into the deep recess of my mind
where I’ll try to ferret out some treasure
amidst the chaos
and turn it into words.
Tomorrow, on November 1, I am taking part in a regional fund-raising activity in which I pledge to try to compose 30 poems in 30 days. I have 13 people from my various online networks who have graciously agreed to “sponsor” me, which means they are going to donate a token amount of money for each poem that I compose and publish in November. I am very grateful and if all goes according to the plan, I should be able to raise close to $300 for an organization in our area that provides support, education and services for immigrant families.
Now I just need to write some poems …
I created this Google Map to show where all of my sponsors are located because I find it so interesting.
By the way, I still have plenty of room left on my list for more sponsors and I would love to have you. If you are interested, please head to this Google Form I created to collect information from folks. And if you do so, I will add you to the Map, of course! And I will be most appreciative of the support that you show me as a writer and for the families who are in need of services in Western Massachusetts.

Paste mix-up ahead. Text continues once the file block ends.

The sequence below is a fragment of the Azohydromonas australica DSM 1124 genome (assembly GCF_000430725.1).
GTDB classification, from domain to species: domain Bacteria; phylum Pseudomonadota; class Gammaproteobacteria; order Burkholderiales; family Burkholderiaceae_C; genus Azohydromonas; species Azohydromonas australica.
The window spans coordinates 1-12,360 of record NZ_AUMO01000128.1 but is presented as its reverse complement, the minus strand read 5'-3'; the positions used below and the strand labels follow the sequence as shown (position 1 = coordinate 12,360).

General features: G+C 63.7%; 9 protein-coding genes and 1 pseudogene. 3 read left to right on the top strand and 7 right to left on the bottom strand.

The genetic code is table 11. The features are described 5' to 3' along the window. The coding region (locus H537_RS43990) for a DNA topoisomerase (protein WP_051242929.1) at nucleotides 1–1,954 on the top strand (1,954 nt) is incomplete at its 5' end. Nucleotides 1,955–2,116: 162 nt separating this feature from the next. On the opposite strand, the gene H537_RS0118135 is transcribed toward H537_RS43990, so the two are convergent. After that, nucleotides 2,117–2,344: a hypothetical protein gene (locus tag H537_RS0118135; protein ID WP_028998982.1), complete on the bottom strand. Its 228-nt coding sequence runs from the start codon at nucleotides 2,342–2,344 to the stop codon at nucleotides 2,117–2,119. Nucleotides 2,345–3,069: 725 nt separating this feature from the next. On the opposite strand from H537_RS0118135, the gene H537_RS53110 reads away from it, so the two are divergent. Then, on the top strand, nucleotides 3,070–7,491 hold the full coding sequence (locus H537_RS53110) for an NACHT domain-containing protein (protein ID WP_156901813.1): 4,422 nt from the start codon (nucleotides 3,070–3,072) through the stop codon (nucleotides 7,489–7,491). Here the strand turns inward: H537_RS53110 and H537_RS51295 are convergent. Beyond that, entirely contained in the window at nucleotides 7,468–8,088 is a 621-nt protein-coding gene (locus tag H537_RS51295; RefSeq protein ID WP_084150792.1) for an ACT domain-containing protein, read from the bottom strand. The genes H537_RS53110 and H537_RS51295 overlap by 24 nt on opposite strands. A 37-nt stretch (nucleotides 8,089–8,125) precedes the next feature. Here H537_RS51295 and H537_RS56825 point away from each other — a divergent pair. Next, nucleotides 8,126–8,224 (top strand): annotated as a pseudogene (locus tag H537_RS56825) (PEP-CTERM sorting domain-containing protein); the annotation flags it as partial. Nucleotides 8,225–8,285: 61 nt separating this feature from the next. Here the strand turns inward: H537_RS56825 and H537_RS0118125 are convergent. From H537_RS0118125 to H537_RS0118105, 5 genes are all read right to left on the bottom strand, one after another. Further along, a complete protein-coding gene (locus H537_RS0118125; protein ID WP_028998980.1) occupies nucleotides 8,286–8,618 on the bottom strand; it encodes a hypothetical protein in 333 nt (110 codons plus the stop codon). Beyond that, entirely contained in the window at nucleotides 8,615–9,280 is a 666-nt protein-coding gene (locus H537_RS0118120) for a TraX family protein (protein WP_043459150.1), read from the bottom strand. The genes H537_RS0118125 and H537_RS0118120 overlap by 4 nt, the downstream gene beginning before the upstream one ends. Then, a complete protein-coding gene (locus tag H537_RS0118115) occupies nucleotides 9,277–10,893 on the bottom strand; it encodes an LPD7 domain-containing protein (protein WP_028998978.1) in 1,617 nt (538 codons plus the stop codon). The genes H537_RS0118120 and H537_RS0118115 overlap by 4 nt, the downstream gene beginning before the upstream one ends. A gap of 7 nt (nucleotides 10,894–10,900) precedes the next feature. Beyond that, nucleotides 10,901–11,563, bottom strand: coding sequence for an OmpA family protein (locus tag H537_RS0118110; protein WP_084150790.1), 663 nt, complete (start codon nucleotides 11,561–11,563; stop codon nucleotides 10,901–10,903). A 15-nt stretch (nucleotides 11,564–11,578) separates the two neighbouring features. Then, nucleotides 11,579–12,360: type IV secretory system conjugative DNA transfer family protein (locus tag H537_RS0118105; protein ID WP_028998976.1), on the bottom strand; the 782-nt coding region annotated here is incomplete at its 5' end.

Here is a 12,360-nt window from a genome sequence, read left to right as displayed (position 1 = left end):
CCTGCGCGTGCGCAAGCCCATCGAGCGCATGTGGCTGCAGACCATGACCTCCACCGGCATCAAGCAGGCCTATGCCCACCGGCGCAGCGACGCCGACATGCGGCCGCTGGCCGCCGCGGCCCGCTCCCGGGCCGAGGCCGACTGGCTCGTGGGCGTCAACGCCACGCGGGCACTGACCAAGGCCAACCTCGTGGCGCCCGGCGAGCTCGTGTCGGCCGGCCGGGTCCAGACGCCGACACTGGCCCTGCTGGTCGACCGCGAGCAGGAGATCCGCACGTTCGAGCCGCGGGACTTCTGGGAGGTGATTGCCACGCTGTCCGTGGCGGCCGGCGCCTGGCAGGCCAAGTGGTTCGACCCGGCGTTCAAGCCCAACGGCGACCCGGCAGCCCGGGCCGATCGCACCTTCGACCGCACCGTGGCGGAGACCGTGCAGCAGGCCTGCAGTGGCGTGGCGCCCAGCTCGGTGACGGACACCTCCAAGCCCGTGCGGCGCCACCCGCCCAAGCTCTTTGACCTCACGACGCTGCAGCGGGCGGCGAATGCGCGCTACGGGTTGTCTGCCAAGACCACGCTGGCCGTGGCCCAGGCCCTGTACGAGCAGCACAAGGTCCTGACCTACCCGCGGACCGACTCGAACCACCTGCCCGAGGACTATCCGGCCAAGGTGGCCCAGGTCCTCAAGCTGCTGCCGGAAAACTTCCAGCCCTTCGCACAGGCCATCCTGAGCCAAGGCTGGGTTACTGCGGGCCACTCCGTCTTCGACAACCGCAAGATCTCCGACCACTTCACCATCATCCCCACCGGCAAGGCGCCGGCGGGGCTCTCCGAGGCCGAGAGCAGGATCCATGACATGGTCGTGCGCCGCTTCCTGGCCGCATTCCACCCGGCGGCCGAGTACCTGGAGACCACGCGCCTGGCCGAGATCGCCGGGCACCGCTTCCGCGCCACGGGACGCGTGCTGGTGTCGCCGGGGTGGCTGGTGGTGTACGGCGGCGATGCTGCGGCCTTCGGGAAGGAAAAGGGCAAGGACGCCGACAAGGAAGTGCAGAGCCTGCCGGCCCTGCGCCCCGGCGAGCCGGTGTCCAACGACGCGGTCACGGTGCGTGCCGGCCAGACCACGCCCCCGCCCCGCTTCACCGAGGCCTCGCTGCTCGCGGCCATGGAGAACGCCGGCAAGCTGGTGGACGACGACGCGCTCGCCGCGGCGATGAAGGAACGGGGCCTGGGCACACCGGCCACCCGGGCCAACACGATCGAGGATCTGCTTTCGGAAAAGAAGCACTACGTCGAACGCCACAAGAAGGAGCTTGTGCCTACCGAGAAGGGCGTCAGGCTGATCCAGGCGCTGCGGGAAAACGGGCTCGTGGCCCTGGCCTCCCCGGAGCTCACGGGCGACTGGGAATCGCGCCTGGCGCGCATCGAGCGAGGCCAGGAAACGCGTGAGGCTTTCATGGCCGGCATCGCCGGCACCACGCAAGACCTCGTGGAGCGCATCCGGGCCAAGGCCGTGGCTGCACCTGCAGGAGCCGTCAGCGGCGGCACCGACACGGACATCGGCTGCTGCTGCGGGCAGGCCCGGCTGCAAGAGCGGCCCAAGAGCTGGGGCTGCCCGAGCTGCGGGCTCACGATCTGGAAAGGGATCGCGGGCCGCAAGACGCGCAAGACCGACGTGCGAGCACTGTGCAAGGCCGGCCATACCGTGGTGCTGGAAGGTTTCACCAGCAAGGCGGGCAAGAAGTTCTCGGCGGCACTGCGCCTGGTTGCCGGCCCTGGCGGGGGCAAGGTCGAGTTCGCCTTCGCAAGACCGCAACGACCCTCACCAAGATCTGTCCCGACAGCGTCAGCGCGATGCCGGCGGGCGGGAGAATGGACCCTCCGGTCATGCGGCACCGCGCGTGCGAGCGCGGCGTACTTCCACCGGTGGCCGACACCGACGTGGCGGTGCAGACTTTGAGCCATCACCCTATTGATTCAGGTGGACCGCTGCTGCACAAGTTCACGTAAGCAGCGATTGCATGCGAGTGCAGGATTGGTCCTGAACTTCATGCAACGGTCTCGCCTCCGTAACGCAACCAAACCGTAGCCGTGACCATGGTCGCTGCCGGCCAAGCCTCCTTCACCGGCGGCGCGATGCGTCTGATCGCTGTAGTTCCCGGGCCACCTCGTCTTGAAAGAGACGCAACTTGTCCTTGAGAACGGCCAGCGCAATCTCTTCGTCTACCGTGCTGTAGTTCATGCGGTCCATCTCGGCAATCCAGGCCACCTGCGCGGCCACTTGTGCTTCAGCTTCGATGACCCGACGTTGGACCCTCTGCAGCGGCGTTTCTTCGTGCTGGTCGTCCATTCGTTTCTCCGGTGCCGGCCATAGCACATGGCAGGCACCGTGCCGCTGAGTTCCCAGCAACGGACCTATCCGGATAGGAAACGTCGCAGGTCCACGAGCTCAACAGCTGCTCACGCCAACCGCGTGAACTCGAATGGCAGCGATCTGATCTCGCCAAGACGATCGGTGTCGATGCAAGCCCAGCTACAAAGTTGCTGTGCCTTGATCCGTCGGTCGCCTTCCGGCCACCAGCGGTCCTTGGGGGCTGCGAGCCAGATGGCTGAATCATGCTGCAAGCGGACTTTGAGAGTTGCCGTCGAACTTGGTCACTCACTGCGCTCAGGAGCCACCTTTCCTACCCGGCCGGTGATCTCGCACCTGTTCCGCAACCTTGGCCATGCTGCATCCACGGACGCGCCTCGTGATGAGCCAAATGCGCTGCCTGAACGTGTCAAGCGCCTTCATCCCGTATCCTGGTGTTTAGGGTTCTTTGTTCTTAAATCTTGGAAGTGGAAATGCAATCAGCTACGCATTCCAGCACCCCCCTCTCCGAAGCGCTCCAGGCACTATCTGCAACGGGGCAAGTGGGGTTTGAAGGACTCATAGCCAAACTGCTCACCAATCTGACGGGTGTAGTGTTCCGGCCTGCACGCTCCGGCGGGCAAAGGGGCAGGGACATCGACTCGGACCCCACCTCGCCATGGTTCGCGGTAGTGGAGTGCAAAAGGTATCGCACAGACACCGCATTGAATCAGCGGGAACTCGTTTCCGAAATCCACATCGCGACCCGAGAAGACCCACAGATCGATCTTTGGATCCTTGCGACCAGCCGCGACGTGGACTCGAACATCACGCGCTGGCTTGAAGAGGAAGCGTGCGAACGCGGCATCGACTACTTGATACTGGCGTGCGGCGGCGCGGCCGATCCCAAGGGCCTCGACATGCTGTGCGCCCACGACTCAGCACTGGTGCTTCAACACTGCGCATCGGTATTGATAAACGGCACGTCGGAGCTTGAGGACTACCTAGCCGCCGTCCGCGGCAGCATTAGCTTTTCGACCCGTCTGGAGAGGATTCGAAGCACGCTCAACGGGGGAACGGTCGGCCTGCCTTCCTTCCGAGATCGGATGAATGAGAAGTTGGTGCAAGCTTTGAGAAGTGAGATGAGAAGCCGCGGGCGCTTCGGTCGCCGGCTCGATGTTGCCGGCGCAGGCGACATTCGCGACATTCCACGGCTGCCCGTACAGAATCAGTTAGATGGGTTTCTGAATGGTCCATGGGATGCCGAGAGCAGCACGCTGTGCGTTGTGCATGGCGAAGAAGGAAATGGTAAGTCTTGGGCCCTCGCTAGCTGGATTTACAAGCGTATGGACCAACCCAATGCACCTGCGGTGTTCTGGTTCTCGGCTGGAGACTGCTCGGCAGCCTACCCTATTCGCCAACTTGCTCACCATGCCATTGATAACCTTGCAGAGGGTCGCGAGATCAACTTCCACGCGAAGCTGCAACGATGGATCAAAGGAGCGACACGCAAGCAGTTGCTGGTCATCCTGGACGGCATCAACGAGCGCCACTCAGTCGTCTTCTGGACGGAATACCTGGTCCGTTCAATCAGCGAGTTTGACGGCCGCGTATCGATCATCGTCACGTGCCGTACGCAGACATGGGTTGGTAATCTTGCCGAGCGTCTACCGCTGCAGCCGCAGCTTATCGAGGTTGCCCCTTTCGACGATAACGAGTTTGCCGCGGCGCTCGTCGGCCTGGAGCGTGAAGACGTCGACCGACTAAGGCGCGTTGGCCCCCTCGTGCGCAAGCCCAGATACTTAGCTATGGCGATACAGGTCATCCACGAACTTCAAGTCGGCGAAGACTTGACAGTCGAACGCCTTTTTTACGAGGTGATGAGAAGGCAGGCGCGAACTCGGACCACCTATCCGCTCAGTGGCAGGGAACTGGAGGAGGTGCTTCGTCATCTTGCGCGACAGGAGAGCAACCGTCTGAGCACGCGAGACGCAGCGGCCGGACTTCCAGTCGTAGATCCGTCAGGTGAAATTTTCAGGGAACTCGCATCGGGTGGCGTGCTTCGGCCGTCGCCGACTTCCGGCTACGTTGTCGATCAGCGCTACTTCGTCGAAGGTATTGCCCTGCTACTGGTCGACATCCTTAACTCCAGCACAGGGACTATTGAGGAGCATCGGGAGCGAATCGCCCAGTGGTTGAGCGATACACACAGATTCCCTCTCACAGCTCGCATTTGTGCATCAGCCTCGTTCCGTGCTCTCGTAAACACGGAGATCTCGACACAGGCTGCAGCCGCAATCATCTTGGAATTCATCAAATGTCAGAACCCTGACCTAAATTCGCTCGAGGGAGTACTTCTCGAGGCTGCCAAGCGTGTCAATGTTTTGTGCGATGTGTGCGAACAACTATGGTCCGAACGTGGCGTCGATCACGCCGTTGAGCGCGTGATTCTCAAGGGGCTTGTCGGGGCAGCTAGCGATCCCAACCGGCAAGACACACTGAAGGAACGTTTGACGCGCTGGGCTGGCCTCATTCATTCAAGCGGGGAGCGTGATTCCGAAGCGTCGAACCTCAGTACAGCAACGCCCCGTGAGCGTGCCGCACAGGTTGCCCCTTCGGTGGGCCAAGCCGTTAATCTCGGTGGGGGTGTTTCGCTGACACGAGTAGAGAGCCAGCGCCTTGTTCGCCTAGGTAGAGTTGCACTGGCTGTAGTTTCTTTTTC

In our small city, we have our own poet laureate. This year, it is Leslea Newman (who gained some national exposure with her then-controversial picture book “Heather has Two Mommies”). Newman is a wonderful poet, gifted author and creative force in our area. She has even done some work with my Western Massachusetts Writing Project.
Newman put out a call recently for local residents to take part in an event known as the 30 Poems in 30 Days event. This is both a way to get people to write (yeah!) and to generate funds for a worthy organization that provides free services to immigrant families in our region (double-yeah!). Here is an article about the event.